A 72-year-old woman was admitted because of a near-syncopal episode. Her ECG showed a normal sinus rhythm at a rate of 65 bpm, and her PR interval was prolonged (240 ms). The ECG also showed a pattern of right bundle branch block and left posterior hemiblock. The morphology of the QRS complex was identical to that of QRS complexes 3 and 5 on the ECG. Her heart rhythm became irregular, and an ECG was recorded (Figure⇓).
The rhythm was sinus (rate, 65 bpm) with 2:1 and Wenckebach-type atrioventricular conduction. Of interest is the changing QRS morphology. QRS complexes 1, 2, 4, and 6 are conducted with a right bundle branch block/left anterior hemiblock pattern; thus, ventricular activation occurs via the left posterior fascicle. However, this QRS pattern occurs only after a long R-R interval, which is due to atrioventricular block. Thus, block in the left anterior fascicle is bradycardia-dependent. When the QRS is conducted with a short R-R interval, the left anterior fascicle conducts before (ahead of) the left posterior fascicle, thus resulting in a left posterior hemiblock pattern. Slow, rather than blocked, conduction in the left posterior fascicle explains its ability to conduct during bradycardia-dependent left anterior hemiblock, thus resulting in a wider QRS complex. This is best seen when comparing QRS complexes 4 and 5 in lead V1.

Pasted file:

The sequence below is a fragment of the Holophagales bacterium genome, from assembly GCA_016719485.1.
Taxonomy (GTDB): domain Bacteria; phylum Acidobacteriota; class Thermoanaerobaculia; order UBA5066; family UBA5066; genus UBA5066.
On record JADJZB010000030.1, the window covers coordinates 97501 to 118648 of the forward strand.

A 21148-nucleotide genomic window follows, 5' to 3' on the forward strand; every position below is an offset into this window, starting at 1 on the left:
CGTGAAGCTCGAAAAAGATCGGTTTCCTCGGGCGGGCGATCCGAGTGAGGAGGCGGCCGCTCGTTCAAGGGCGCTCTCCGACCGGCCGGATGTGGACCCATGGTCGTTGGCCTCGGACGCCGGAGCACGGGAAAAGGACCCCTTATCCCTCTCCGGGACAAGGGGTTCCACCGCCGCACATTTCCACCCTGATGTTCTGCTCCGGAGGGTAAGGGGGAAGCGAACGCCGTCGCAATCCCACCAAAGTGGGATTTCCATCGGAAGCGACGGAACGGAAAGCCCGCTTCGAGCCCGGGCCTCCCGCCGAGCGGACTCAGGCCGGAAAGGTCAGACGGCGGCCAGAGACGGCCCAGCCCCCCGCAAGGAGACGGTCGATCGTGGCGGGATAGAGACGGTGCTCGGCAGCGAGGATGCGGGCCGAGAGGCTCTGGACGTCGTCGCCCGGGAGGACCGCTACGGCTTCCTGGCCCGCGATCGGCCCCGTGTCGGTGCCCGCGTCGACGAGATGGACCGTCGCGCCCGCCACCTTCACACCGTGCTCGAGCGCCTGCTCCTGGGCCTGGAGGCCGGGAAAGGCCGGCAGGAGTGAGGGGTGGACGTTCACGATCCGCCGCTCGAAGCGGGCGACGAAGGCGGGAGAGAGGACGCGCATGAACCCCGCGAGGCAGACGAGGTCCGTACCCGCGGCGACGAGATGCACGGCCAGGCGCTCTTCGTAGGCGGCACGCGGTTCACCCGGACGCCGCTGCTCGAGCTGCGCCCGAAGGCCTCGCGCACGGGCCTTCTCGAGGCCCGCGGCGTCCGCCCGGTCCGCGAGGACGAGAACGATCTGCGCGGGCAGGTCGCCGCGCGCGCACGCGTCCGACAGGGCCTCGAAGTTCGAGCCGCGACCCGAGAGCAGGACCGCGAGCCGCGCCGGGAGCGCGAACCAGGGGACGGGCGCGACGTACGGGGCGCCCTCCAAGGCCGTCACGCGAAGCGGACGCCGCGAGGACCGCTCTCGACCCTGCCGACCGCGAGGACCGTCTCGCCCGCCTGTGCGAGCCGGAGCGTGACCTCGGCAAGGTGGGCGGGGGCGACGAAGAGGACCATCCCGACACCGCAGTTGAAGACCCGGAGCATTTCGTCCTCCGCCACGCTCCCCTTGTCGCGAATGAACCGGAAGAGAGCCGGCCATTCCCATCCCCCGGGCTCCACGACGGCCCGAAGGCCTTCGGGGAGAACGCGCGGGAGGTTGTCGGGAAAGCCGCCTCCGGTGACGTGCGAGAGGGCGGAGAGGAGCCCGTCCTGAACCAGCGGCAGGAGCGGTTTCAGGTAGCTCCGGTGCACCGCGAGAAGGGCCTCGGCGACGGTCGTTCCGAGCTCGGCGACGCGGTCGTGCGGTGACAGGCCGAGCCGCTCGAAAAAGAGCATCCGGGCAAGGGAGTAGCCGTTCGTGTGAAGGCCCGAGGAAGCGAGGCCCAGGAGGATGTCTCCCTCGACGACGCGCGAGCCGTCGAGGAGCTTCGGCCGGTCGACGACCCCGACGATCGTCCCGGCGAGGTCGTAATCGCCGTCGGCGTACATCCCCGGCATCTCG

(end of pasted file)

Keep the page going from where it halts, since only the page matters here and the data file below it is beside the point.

Bradycardia-dependent block implies a diseased conduction system and can occur in various disease states such as ischemia or hypertrophy. The mechanism is that of enhanced diastolic depolarization (phase 4 depolarization),1 which renders the tissue refractory to activation at slow heart rates.
The editor of Images in Cardiovascular Medicine is Hugh A. McAllister, Jr, MD, Chief, Department of Pathology, St Luke’s Episcopal Hospital and Texas Heart Institute, and Clinical Professor of Pathology, University of Texas Medical School and Baylor College of Medicine.
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